Help re: independent schools in Croydon

(5 Posts)
Ummrits Wed 06-Feb-13 08:08:23

My DS goes to Park hill infants , croydon at the moment. We r looking for a move into the independent sector in Y3 (2013-14). Depending on location Elmhurst n Royal Russell r the nearest for me. I have seen both the schools n got a good feel about Royal Russell. I am yet to see Cumnor house. But from what I understand both schools work on different principles- one a more relaxed environment n the other more geared to the entrances at Y 5 or 6. Son is doing well academically at the moment n is due to sit the KS1Level 3 in May. But he is a little worrier about not being able to do better n also gets (?upset/ ?? jealous/ ?competitive) when others at school do better at something than him. As a child I was in a gifted programme n know how stressful it was. Though I have done academically well in life n have a good career there r things I could learn from my DH who went to a school with more sport facilities n less of pushing u to succeed academically. I want my son to do well academically at the same time have a more rounded personality. Just want to know ifany parents on here have their children at any of these three schools n could advice me of the best option. I liked the RR look . Pls if any mums have children at RR pls share their experiences here so I can take a balanced decision. I am ok with co ed as it is more like the real world! But as DS is my first pls share ur experiences on so single sex vs coed.

jgjgjg Thu 07-Feb-13 00:41:43

Message withdrawn at poster's request.

Ummrits Thu 07-Feb-13 17:11:19

Thankyou for the advice. Incidentally as u said I had been a bit biased about the comments on this site before going but came back very impressed. Re: academics- what does Cumnor do different to Royal Russell? Is it the school or the children? Is it that the parents of academically bright kids preferring CH as they feel their child may thrive in the environment? My DS is presently doing well at Parkhill n I think if pushed he would do well at CH. But as u said as a parent I am already stressed that my son is sitting the level 3 at KS1 which means I would need an ambulance waiting when my son does the year 5/6 entrance!!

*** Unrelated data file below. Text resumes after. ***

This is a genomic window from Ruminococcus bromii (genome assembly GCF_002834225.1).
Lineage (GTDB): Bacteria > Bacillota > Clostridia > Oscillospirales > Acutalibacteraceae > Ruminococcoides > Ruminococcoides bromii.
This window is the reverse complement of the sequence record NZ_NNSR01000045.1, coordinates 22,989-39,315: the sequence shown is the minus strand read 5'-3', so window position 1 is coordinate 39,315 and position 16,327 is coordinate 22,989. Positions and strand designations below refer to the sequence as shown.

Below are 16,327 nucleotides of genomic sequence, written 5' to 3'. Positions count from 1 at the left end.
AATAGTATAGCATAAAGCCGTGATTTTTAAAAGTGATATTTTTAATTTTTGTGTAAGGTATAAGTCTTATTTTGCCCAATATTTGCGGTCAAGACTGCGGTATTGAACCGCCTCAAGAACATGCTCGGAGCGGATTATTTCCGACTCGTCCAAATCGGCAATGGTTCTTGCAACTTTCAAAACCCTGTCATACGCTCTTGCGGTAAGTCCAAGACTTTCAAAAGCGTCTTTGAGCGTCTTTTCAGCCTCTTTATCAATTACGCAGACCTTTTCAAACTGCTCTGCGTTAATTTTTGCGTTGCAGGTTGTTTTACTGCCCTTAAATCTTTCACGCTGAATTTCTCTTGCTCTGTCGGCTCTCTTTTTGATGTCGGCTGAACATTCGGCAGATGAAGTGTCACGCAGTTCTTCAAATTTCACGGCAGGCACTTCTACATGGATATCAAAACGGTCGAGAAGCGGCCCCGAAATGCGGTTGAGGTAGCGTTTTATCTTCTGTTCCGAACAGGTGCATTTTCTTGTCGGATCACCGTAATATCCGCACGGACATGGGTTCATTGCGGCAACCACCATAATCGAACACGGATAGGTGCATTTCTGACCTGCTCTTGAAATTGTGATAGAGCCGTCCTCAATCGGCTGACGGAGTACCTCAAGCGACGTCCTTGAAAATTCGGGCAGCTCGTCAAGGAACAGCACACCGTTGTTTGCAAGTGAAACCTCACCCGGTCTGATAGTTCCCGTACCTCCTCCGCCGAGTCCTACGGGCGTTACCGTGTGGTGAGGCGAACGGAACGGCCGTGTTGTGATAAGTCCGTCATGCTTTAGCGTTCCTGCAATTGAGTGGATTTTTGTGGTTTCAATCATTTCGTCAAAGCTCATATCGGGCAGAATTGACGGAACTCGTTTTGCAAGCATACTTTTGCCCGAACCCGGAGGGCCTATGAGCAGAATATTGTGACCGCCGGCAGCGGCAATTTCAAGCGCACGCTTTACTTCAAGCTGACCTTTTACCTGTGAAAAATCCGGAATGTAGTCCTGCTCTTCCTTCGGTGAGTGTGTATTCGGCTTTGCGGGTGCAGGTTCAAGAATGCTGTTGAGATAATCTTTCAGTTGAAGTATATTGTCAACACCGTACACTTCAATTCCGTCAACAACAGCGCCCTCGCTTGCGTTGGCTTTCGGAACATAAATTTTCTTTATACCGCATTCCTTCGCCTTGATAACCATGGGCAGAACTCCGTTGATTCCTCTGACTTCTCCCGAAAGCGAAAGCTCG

What were u saying re: the rigorous coaching for sports n swimming? Do parents need to take them around? Do people from RR sit the Year 5/6 entrance to places like Whitgift/ Trinity? Thanx for all the advice.

Ummrits Fri 08-Feb-13 01:01:24

Thanks jgjg for ur reply. I was hoping for more replies on this forum. I understand that there r places available at both CH n RR presently. I am really unsure whether I am dampening DH s enthusiasm for academics by trying to avoid academic hot houses or being wise by ensuring he doesn't burn out in the future years to come by selecting environments like RR. Kindly reply.

Ladymuck Fri 08-Feb-13 09:10:47

I think that you do need to think about what you are hoping for regarding senior schools, and as you have noted you will do best if you are in a cohort of similar minded parents.

As a very broadbrush picture, the majority of RR pupils end up at the senior school, most Elmhurst pupils aim towards the grammar schools with Whitgift/Trinity as fallback, most CHS boys aim towards Whitgift/Trinity. CHS prefer the boys to stay until 13+, but some parents prefer to have the senior schools sorted earlier.

Given that CHS boys are aiming at indie schools, they obviously want to secure as many scholarships as possible. Given that these schools have a generous pot of scholarships funds for sport/music/art, it can be easier to get a boy up to the required standard in one of these areas with greater ease than getting them up to academic scholarship standard. The school has a busy fixture/concert list, so your son definitely won't be bored, and many children will also do sport/music outside of school.

RR prepare the children for their own exam but not for the grammar exams, and not so much for the competing schools. Of course you can still do so, and to be honest most children at these schools get some extra support if they are aiming for 11+.

You are right that co-ed schools and boys schools tend to have a different feel, with the latter being more "competitive" ime. And it is important to listen to your gut instincts as you visit the schools and your son has his taster days.

Across my children we have done CHS, the "junior school of co-ed senior school" route, as well as a co-ed prep school preparing for 11+, and of the three, we preferred the middle route - the stress of 11+ is minimised, the school continues a broad curriculum and prepares the children for senior school rather than for the test. That said I'm afraid that I have never seen RR's uni destination list as particularly inspiring, and the fees are a lot of money (if they don't help your dc secure a good uni place or other course of their choice).

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